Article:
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  • Do you also want using 'sub foo {...}' to override a superclass method to be a compile-time failure or warning?

    If not, why treat it differently than overriding a role method, other than one's comparative level of experience and familiarity with inheritance vs. with roles?

    • Do you also want using 'sub foo {...}' to override a superclass method to be a compile-time failure or warning?

      Many language designers are now realizing that they need to be explicit in their code behavior. For example, here's a Java method which should override a parent class method.

      @Override
      public int someObscureMethod() {
         return 1;
      }

      What if the parent class method takes an argument? You've not overridden the method and you may very well get an extremely hard to debug error. Now you can find out at compile time that this method isn't really overriding anything. Here's the method in C#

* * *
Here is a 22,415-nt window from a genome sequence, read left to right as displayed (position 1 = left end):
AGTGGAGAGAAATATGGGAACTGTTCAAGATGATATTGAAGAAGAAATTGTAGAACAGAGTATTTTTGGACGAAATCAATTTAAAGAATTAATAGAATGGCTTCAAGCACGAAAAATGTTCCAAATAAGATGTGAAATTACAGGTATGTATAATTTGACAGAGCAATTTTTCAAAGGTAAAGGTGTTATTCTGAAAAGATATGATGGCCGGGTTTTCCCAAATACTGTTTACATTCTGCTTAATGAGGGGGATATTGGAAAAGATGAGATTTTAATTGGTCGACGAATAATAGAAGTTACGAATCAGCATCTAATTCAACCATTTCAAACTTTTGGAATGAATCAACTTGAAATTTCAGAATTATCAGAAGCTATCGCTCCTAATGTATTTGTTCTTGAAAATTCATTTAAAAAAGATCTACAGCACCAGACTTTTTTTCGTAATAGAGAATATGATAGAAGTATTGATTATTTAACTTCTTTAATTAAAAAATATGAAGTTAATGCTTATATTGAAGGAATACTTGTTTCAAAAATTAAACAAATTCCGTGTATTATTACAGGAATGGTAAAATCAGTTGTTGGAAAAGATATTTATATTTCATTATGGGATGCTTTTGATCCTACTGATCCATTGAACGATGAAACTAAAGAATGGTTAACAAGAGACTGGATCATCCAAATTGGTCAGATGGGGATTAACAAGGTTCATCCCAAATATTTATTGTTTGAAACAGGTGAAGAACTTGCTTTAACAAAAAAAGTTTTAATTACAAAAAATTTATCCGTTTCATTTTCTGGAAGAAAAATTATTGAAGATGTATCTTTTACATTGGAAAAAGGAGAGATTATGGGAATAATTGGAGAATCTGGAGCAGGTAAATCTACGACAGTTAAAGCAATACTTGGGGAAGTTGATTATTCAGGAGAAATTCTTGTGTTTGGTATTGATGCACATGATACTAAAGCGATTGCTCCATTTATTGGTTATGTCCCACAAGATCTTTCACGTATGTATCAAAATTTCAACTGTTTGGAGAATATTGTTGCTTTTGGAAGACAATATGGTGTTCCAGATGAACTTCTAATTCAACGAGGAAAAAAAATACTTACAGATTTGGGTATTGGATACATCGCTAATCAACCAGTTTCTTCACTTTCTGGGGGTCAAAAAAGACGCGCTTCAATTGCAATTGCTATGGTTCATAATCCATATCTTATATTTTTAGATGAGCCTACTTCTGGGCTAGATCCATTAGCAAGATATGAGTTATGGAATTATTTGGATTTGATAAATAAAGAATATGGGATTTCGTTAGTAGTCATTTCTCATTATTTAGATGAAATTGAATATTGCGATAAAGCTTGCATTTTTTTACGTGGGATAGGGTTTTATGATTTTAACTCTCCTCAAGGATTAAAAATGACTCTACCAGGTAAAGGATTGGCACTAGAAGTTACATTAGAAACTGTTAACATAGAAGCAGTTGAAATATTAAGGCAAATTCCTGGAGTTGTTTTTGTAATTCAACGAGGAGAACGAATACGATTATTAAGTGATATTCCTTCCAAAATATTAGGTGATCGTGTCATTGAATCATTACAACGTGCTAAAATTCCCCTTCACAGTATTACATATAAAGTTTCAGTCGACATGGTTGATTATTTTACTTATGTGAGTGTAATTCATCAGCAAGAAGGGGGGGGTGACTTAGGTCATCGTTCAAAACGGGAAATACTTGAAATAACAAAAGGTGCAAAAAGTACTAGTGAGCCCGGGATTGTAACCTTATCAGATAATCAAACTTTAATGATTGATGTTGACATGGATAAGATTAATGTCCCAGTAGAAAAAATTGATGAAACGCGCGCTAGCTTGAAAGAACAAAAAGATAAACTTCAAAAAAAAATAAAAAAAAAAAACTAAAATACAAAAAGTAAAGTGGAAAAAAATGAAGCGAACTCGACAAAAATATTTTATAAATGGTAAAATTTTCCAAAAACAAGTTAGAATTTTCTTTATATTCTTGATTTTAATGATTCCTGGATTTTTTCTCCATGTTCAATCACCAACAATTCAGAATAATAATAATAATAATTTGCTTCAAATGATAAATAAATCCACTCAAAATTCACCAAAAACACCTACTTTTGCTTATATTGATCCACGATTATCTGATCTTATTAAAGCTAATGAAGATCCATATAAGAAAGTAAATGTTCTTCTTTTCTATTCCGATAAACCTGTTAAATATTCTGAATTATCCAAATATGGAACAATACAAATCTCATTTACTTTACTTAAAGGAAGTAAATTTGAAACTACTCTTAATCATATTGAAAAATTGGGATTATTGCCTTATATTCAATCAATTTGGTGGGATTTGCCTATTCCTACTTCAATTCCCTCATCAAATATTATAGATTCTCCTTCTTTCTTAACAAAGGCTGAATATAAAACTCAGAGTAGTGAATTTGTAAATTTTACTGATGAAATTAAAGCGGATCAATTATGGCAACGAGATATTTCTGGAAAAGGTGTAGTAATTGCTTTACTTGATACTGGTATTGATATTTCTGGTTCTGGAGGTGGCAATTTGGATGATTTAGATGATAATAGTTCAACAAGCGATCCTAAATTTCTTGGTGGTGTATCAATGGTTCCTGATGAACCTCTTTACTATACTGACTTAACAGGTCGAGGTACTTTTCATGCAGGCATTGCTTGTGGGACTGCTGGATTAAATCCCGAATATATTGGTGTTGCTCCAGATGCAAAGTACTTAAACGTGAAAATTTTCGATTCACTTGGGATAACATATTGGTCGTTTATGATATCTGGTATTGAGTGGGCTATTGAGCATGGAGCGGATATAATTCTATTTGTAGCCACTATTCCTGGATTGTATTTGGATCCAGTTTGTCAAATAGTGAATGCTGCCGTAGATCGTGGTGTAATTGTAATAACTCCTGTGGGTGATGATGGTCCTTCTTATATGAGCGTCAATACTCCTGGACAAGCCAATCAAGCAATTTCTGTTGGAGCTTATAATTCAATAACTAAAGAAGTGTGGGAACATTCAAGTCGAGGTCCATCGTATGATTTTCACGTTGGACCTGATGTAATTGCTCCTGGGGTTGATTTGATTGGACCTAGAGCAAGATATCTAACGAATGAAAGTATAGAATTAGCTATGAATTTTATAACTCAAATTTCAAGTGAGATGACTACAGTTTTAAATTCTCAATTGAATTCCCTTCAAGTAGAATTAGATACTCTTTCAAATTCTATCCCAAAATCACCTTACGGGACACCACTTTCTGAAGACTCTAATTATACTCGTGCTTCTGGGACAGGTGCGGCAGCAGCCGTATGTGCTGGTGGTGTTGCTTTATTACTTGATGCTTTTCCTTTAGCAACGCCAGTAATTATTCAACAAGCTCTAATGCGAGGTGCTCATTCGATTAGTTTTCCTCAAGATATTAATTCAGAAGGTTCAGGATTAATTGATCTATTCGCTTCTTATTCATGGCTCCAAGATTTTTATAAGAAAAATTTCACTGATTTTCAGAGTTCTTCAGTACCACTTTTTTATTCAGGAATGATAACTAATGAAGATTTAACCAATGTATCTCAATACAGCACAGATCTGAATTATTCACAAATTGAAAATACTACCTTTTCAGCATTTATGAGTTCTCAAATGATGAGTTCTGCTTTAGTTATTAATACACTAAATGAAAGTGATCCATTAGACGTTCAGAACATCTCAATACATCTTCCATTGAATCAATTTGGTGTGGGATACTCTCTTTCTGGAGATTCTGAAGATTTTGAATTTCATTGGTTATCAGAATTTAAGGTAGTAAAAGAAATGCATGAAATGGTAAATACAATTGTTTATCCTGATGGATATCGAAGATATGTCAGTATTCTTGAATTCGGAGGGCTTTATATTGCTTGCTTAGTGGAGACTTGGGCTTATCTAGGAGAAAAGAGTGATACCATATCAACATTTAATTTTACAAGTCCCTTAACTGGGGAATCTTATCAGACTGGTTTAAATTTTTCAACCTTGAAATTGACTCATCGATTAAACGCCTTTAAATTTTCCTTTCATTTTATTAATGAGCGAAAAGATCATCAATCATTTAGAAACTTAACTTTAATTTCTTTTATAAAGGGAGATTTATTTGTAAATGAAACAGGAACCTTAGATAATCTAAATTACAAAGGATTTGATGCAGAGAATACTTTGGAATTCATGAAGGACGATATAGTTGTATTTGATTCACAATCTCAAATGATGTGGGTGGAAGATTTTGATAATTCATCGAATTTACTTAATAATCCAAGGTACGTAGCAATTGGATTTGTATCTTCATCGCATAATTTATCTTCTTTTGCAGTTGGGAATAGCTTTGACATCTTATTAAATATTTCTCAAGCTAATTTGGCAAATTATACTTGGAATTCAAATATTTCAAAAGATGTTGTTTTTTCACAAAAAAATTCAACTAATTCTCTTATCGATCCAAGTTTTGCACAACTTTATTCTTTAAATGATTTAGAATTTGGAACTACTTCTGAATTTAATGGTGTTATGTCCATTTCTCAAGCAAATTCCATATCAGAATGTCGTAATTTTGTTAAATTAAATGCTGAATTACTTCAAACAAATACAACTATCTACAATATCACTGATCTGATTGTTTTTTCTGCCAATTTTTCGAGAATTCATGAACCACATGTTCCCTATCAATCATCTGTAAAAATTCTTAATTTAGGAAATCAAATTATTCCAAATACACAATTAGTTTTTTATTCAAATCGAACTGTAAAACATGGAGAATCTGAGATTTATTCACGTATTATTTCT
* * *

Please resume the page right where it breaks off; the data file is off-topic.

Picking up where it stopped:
public overr

      • I think hdp was asking an honest, simple question. I think your answer is "yes, subclassed override should also warn if not marked," with added explanation. Is that correct?

        I have no strong feelings either way, although I'd rather all my existing code didn't go crazy with warnings. I just wonder what your opinion is on other forms of method occlusion or augmentation.

        --
        rjbs
        • Yes, that was my intended answer. Many languages are moving to this, though I can see others resisting this idea.